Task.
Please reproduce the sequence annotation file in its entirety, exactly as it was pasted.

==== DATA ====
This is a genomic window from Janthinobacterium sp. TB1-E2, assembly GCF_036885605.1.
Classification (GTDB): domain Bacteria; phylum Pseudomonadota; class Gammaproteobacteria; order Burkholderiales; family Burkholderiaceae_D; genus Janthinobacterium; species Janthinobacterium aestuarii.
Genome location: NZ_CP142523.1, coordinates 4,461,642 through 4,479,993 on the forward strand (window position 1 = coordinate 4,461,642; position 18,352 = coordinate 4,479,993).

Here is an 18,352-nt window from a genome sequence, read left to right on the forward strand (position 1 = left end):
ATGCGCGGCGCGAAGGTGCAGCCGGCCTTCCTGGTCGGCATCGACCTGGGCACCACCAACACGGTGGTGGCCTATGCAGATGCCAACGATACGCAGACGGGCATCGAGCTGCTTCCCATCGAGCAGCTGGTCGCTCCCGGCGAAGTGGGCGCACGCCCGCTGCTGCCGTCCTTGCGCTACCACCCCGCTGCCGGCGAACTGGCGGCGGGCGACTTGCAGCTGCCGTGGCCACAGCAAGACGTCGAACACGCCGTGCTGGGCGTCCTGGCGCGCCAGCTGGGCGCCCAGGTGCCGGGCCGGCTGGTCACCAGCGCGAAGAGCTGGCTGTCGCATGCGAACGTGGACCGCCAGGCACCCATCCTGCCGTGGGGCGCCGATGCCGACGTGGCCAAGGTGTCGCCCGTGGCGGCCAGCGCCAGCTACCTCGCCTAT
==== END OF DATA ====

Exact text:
This is a genomic window from Janthinobacterium sp. TB1-E2, assembly GCF_036885605.1.
Classification (GTDB): domain Bacteria; phylum Pseudomonadota; class Gammaproteobacteria; order Burkholderiales; family Burkholderiaceae_D; genus Janthinobacterium; species Janthinobacterium aestuarii.
Genome location: NZ_CP142523.1, coordinates 4,461,642 through 4,479,993 on the forward strand (window position 1 = coordinate 4,461,642; position 18,352 = coordinate 4,479,993).

Here is an 18,352-nt window from a genome sequence, read left to right on the forward strand (position 1 = left end):
ATGCGCGGCGCGAAGGTGCAGCCGGCCTTCCTGGTCGGCATCGACCTGGGCACCACCAACACGGTGGTGGCCTATGCAGATGCCAACGATACGCAGACGGGCATCGAGCTGCTTCCCATCGAGCAGCTGGTCGCTCCCGGCGAAGTGGGCGCACGCCCGCTGCTGCCGTCCTTGCGCTACCACCCCGCTGCCGGCGAACTGGCGGCGGGCGACTTGCAGCTGCCGTGGCCACAGCAAGACGTCGAACACGCCGTGCTGGGCGTCCTGGCGCGCCAGCTGGGCGCCCAGGTGCCGGGCCGGCTGGTCACCAGCGCGAAGAGCTGGCTGTCGCATGCGAACGTGGACCGCCAGGCACCCATCCTGCCGTGGGGCGCCGATGCCGACGTGGCCAAGGTGTCGCCCGTGGCGGCCAGCGCCAGCTACCTCGCCTAT